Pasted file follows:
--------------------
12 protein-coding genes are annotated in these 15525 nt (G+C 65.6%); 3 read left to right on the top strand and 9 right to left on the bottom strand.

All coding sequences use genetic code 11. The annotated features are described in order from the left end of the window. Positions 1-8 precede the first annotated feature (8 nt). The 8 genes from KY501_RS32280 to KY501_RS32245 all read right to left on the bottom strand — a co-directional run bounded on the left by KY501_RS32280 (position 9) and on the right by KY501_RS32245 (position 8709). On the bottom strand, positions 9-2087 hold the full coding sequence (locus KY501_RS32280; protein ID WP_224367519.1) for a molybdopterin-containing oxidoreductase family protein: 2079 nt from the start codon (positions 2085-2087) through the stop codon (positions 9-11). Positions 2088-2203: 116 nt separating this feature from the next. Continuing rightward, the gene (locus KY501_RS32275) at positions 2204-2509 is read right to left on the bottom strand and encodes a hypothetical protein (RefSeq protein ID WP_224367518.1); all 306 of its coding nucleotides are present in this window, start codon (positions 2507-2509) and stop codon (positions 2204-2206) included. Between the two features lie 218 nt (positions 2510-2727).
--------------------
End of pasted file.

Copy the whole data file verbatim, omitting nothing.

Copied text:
12 protein-coding genes are annotated in these 15525 nt (G+C 65.6%); 3 read left to right on the top strand and 9 right to left on the bottom strand.

All coding sequences use genetic code 11. The annotated features are described in order from the left end of the window. Positions 1-8 precede the first annotated feature (8 nt). The 8 genes from KY501_RS32280 to KY501_RS32245 all read right to left on the bottom strand — a co-directional run bounded on the left by KY501_RS32280 (position 9) and on the right by KY501_RS32245 (position 8709). On the bottom strand, positions 9-2087 hold the full coding sequence (locus KY501_RS32280; protein ID WP_224367519.1) for a molybdopterin-containing oxidoreductase family protein: 2079 nt from the start codon (positions 2085-2087) through the stop codon (positions 9-11). Positions 2088-2203: 116 nt separating this feature from the next. Continuing rightward, the gene (locus KY501_RS32275) at positions 2204-2509 is read right to left on the bottom strand and encodes a hypothetical protein (RefSeq protein ID WP_224367518.1); all 306 of its coding nucleotides are present in this window, start codon (positions 2507-2509) and stop codon (positions 2204-2206) included. Between the two features lie 218 nt (positions 2510-2727).